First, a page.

Lack of channel lighting blamed for boat hitting reef

| 07/12/2010

(CNS): The captain of the boat which struck the reef this weekend after a fishing trip is happy to be alive but has revealed that he and the six other people aboard the boat who were rescued on Saturday night could have avoided their ordeal if the channel was properly lit. The RCIPS air and marine units rescued 4 adults and 3 children after the 28-foot boat they were in ran aground on the reef in the South Sound area around 7:30 p.m. Saturday. Leighton Rankine told Cayman27 that some of the channel lights were out and have been for sometime, as he offered to help raise money to repair them. The Port Authority has confirmed that the lights have not been working since the summer as a result of high seas.

Sgt Clive Smith from the Marine Unit said the boat had hit the reef instead of coming through the channel because lights were out, which was not uncommon when there has been bad weather as it is hard to keep them working.

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  1. Eyes Wide Shut says:

    Yeah, it’s the Port Authority’s fault………blame them, that makes sense. Last time i checked it was the captain who was responsible for the safety of crew and vessel, sure proper lighting might have prevented this accident from occurring but local knowledge, skill and experience IS invaluable. Think about it, the Marine Section was able to make it out to the stricked boat and bring the occupants to shore without incident themselves so a "competent mariner" like Mr. Rankine should have had no problems. I’m quite sure if the Marine Sect. had done their job properly they would have carried out a safety check on Mr. Rankin’s vessel and would have discovered that his vessel was not equiped with the necessary safety equipment as required by the law but i guess that would have been the Port Authority’s fault too.

    Oh, in regards to the comment earlier that said "Thank God for the helicopter", I say "woohooooo", "way to go"!

    That’s two successfull "rescues" now. The first one was "Renegade"  which was "found" exactly where it was supposed to be, at anchor and fishing on Pickle Bank; although it had no power it was not at drift or sinking and the weather was good. The second "rescue" was this one, a vessel on the reef but a stones throw from shore.

    Accidents do happen but we all need to be able to accept responsibility for our actions and stop blaming everyone else.

  2. Brac Errrr says:

    Let this be a warning to all boaters! But first let us thank God that this did not end up tragically. When I read that there were children on board I felt compelled to speak to Mr. Rankine’s apparent lack of a sense of personal responsibility for the incident.

    Why is it that people do not accept due responsibility for their own poor decisions?  When you are the master of a vessel, the lives of the passengers and crew are YOUR responsibility! So act accordingly.

    Subject to the reliability of the report here on CNS and subject to revisions of my opinion if new or unreported circumstances are revealed: I refuse to accept that the vessel’s master is absolved of responsibility solely because of defective marker lights. The events lead to the conclusion that he was not very well familiar with the channel and he made a very bad and foolish decision to enter what he should have known to be a hazardous channel with all the lights not on. I am a bit weary of people blaming government for all their woes, and even sicker of the popular philosophy that government must protect us from our own foolhardy actions.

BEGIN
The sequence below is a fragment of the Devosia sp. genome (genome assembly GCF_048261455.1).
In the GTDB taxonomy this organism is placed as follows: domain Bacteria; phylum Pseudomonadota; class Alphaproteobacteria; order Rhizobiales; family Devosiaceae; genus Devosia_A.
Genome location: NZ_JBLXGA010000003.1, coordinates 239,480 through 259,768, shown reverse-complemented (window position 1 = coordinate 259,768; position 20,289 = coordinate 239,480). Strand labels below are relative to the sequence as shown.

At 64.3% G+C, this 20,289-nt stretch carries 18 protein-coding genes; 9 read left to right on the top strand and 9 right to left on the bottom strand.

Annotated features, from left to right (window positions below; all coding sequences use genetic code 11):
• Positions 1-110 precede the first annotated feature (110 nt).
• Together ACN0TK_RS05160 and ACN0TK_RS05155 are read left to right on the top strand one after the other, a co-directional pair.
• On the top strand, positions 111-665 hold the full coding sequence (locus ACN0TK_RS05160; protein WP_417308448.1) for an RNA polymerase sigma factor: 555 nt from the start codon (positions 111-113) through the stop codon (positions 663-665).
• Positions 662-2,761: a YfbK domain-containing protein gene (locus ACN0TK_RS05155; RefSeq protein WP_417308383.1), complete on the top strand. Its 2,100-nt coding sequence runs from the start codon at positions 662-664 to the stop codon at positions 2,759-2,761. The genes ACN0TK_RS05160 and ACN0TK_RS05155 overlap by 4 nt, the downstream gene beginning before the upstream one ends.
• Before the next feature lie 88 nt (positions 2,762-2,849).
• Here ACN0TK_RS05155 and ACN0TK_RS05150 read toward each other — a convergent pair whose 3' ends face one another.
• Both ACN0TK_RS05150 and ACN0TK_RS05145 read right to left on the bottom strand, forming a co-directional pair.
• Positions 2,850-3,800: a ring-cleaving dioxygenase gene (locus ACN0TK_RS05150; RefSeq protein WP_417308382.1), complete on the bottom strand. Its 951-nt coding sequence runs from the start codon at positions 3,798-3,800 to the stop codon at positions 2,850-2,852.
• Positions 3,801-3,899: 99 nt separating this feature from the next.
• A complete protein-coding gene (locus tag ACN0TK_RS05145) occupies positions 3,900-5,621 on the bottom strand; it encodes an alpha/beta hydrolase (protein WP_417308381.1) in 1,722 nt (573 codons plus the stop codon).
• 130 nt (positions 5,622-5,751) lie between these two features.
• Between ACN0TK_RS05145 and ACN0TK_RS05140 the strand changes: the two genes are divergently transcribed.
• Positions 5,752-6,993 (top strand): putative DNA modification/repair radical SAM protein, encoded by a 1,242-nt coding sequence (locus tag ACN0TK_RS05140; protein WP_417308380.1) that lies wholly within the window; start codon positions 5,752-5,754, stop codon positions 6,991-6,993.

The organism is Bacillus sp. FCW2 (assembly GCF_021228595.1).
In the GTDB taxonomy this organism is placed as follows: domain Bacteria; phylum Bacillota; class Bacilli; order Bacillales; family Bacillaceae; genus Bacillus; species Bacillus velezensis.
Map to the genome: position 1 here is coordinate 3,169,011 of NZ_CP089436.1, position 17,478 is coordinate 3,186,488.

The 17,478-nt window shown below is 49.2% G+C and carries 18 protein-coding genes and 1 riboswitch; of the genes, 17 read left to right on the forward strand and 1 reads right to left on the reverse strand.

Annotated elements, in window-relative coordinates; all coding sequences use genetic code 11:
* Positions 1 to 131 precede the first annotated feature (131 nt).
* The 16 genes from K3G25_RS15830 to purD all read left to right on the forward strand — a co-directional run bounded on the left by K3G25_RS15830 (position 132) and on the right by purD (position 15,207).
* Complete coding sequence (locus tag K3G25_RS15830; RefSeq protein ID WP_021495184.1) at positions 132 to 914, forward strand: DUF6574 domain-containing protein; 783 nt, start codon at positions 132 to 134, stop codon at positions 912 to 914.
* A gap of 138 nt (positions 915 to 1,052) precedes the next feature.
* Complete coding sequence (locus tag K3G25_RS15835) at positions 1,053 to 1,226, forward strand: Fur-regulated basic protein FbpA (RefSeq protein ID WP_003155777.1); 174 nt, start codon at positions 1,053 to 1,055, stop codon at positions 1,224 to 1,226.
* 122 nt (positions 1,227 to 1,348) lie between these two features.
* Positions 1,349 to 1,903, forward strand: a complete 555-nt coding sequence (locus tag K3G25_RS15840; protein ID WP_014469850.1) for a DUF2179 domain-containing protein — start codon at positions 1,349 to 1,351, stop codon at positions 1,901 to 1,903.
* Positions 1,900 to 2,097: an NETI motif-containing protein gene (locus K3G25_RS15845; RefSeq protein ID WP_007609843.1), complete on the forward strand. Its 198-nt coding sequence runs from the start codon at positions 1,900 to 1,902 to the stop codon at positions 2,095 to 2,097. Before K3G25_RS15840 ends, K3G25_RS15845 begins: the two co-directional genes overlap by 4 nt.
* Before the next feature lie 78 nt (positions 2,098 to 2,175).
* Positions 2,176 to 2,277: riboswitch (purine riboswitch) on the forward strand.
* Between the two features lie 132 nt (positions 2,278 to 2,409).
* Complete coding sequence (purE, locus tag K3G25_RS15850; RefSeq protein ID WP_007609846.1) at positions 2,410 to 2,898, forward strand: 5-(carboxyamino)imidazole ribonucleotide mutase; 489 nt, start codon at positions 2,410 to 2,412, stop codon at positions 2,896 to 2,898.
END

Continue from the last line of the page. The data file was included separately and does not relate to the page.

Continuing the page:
If Mr. Rankine knew the lights were having problems and he was not experienced in navigating inbound without the marker lights, then he never should have ventured out. Or he should have returned before dark. If he "got caught" out after dark (poor decision making) and had any doubts about the safety of navigating inbound without lighted navigational aids, then a minimum "duty of care" decision would preclude coming inbound at that channel. Period! The fact that there were children on board makes his irresponsibility even more chilling.

    I would assume he had a radio and possibly a cell phone. Better to call and have a rescue boat assist him in finding the channel, than calling for a rescue boat to pluck people (and possibly dead children) out of the water after an accident. Other comments here indicate that the lights have been a persistent problem. If a call for help was made in every instance a boat master was in a similar situation and trying to navigate inbound with no lights, such emergency calls would focus more sober government attention to the problem.

    I have been navigating the waters of Cayman Brac in recreational vessels for many years. The main channel on the South Side used to be a very treacherous run especially with a cross sea and certainly at night as the channel was not marked and fairly narrow. It runs at an angle through the reef and has a bit of a crook in it, with rocky points of submerged reef on either side. Work has been done over the years but you still have to do a bit of tricky maneuvering and have knowledge of the channel to get in safely at night.

    Once you are past the "point of no return" and committed to entry inbound, at night or in bad weather you better know the channel or you could be in plenty of trouble. Even more notorious is the South Hole channel in Little Cayman. I would not even consider entering that channel at night, lights or no, as I am not familiar enough with it to try a run in the dark. But Mr. Bert, Mr. Jack, Mr. Algie, and Mr. Sam,  in their day could probably have run in and out blindfolded.

    Long before the present lighted range markers and lighted lateral marker buoys demarcated the Brac channel, it had no navigation aids at all.  Boaters used to put up makeshift sticks and poles. Waves knocked them down constantly. I’ve seen bamboo and bleach bottle buoys as markers. Then someone secured PVC pipes on the rock points. Next came unlit navigation buoys and day beacons and then onshore rangingmarkers. Eventually the buoys were proper construction and colour, and the ranging markers were lighted.